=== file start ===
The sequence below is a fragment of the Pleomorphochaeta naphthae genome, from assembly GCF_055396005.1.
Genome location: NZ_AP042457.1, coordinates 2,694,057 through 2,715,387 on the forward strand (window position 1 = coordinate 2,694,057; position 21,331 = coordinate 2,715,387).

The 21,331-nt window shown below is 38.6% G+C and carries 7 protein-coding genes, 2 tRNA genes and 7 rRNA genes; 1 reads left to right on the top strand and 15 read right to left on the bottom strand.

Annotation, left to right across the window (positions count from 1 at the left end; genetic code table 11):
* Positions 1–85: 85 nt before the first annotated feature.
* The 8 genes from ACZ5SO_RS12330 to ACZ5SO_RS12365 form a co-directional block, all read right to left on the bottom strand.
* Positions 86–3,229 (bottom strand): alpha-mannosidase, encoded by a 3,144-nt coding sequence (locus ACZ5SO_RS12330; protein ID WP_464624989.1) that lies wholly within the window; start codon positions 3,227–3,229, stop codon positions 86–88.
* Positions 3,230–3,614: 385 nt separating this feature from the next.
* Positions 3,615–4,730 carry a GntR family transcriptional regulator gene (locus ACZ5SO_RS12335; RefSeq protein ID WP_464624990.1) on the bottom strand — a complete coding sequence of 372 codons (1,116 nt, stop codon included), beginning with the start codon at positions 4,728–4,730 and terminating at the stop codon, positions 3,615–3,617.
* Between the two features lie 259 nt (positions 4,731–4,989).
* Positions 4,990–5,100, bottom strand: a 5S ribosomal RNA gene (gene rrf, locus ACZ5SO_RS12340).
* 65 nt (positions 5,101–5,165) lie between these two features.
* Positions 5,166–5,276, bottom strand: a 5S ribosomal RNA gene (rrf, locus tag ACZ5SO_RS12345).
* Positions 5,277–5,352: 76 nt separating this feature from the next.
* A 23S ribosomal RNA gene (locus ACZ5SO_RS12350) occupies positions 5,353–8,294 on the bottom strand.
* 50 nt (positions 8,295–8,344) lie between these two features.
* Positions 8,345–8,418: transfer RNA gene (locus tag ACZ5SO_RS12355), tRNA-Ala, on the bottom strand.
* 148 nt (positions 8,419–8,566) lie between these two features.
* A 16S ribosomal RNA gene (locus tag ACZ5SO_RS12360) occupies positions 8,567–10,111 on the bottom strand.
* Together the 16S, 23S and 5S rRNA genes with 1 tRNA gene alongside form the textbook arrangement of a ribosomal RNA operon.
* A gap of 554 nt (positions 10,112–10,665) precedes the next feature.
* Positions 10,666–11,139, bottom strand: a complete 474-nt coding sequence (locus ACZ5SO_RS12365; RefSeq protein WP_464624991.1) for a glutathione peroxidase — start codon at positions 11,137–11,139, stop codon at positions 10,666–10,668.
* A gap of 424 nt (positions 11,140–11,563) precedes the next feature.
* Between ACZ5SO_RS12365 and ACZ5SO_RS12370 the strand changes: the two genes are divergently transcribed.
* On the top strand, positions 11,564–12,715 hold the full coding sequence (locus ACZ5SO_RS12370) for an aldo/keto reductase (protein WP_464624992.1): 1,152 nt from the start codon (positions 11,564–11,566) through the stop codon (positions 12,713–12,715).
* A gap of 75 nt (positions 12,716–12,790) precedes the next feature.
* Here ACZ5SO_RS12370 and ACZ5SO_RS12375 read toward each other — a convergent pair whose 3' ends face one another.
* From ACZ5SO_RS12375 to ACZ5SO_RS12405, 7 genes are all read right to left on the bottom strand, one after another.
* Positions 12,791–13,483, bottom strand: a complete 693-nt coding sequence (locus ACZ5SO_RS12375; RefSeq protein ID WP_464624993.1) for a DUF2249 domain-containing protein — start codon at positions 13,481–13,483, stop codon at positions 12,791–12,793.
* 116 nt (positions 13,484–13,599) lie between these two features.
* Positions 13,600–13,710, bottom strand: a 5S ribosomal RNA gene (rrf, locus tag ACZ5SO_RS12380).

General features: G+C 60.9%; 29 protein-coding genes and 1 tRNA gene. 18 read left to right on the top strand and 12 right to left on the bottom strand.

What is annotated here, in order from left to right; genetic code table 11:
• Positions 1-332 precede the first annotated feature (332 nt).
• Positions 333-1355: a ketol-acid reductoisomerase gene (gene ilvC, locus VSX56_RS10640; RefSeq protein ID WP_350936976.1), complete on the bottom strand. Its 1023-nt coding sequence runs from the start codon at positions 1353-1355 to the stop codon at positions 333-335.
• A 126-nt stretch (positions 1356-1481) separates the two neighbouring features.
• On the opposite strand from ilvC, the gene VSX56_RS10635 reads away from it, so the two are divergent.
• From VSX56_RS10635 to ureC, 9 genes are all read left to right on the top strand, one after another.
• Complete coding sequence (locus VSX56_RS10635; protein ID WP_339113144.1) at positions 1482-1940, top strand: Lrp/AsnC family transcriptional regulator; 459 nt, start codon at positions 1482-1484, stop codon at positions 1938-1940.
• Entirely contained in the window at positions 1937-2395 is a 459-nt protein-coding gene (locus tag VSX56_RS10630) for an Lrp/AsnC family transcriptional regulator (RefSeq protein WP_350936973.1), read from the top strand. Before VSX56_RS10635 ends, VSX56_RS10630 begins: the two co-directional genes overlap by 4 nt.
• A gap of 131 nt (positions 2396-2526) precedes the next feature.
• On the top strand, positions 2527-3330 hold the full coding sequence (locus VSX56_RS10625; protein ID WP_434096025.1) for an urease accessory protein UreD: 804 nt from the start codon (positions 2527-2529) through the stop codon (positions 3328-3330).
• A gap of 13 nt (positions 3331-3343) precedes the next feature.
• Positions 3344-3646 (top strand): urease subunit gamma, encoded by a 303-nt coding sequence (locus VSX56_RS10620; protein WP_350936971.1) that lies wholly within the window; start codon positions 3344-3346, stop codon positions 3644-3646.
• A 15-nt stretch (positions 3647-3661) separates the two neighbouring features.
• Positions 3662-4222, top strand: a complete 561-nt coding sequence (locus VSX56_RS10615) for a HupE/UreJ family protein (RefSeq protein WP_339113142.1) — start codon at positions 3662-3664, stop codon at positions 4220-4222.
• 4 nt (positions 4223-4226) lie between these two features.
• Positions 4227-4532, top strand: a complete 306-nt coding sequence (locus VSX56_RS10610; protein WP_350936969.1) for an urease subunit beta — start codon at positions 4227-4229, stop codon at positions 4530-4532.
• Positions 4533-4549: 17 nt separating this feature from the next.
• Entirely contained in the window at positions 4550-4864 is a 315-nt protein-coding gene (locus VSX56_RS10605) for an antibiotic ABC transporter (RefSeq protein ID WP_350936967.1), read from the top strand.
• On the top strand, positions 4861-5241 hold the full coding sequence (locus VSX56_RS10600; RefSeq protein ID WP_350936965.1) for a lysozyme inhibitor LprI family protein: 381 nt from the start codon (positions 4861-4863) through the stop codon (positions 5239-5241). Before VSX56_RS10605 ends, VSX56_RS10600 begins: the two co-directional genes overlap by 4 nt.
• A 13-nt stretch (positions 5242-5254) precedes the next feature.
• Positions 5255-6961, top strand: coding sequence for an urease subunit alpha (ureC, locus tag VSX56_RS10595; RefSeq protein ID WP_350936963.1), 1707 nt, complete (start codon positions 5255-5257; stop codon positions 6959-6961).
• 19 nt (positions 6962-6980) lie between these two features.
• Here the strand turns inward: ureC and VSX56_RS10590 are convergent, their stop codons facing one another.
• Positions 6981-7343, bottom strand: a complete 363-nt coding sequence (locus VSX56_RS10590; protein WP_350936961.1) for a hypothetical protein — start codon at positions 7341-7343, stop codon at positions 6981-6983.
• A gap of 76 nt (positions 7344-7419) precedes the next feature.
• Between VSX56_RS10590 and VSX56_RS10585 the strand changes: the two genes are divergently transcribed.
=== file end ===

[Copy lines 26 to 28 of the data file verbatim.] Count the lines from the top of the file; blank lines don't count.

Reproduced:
* A gap of 75 nt (positions 12,716–12,790) precedes the next feature.
* Here ACZ5SO_RS12370 and ACZ5SO_RS12375 read toward each other — a convergent pair whose 3' ends face one another.
* From ACZ5SO_RS12375 to ACZ5SO_RS12405, 7 genes are all read right to left on the bottom strand, one after another.